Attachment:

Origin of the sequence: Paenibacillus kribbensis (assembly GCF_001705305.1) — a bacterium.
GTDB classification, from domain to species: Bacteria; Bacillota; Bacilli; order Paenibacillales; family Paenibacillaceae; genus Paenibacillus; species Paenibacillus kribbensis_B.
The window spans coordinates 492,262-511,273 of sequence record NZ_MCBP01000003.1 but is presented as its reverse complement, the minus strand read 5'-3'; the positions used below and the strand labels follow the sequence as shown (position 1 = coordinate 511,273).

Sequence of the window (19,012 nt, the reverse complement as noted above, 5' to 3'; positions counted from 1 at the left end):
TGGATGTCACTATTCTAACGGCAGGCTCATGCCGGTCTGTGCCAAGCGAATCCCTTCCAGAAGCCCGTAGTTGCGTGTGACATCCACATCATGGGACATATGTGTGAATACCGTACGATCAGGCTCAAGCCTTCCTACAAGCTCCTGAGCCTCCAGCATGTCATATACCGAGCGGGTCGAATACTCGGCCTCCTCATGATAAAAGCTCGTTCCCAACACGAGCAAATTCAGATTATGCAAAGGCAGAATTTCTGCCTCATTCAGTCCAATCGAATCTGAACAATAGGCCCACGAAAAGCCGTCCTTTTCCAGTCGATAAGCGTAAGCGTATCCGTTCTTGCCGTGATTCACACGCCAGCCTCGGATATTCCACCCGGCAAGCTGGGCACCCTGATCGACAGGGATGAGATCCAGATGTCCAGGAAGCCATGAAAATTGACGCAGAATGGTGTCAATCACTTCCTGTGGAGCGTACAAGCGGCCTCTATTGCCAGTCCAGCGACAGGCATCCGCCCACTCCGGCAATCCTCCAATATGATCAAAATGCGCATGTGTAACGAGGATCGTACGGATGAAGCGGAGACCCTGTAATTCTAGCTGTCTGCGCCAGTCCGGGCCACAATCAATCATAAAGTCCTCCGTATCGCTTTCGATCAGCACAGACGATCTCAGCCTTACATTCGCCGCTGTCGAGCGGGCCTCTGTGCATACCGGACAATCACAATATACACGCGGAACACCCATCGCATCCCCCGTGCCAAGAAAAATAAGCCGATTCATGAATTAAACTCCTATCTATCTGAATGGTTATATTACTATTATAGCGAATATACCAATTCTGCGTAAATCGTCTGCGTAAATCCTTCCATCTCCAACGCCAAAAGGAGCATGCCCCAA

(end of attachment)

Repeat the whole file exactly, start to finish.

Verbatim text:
Origin of the sequence: Paenibacillus kribbensis (assembly GCF_001705305.1) — a bacterium.
GTDB classification, from domain to species: Bacteria; Bacillota; Bacilli; order Paenibacillales; family Paenibacillaceae; genus Paenibacillus; species Paenibacillus kribbensis_B.
The window spans coordinates 492,262-511,273 of sequence record NZ_MCBP01000003.1 but is presented as its reverse complement, the minus strand read 5'-3'; the positions used below and the strand labels follow the sequence as shown (position 1 = coordinate 511,273).

Sequence of the window (19,012 nt, the reverse complement as noted above, 5' to 3'; positions counted from 1 at the left end):
TGGATGTCACTATTCTAACGGCAGGCTCATGCCGGTCTGTGCCAAGCGAATCCCTTCCAGAAGCCCGTAGTTGCGTGTGACATCCACATCATGGGACATATGTGTGAATACCGTACGATCAGGCTCAAGCCTTCCTACAAGCTCCTGAGCCTCCAGCATGTCATATACCGAGCGGGTCGAATACTCGGCCTCCTCATGATAAAAGCTCGTTCCCAACACGAGCAAATTCAGATTATGCAAAGGCAGAATTTCTGCCTCATTCAGTCCAATCGAATCTGAACAATAGGCCCACGAAAAGCCGTCCTTTTCCAGTCGATAAGCGTAAGCGTATCCGTTCTTGCCGTGATTCACACGCCAGCCTCGGATATTCCACCCGGCAAGCTGGGCACCCTGATCGACAGGGATGAGATCCAGATGTCCAGGAAGCCATGAAAATTGACGCAGAATGGTGTCAATCACTTCCTGTGGAGCGTACAAGCGGCCTCTATTGCCAGTCCAGCGACAGGCATCCGCCCACTCCGGCAATCCTCCAATATGATCAAAATGCGCATGTGTAACGAGGATCGTACGGATGAAGCGGAGACCCTGTAATTCTAGCTGTCTGCGCCAGTCCGGGCCACAATCAATCATAAAGTCCTCCGTATCGCTTTCGATCAGCACAGACGATCTCAGCCTTACATTCGCCGCTGTCGAGCGGGCCTCTGTGCATACCGGACAATCACAATATACACGCGGAACACCCATCGCATCCCCCGTGCCAAGAAAAATAAGCCGATTCATGAATTAAACTCCTATCTATCTGAATGGTTATATTACTATTATAGCGAATATACCAATTCTGCGTAAATCGTCTGCGTAAATCCTTCCATCTCCAACGCCAAAAGGAGCATGCCCCAA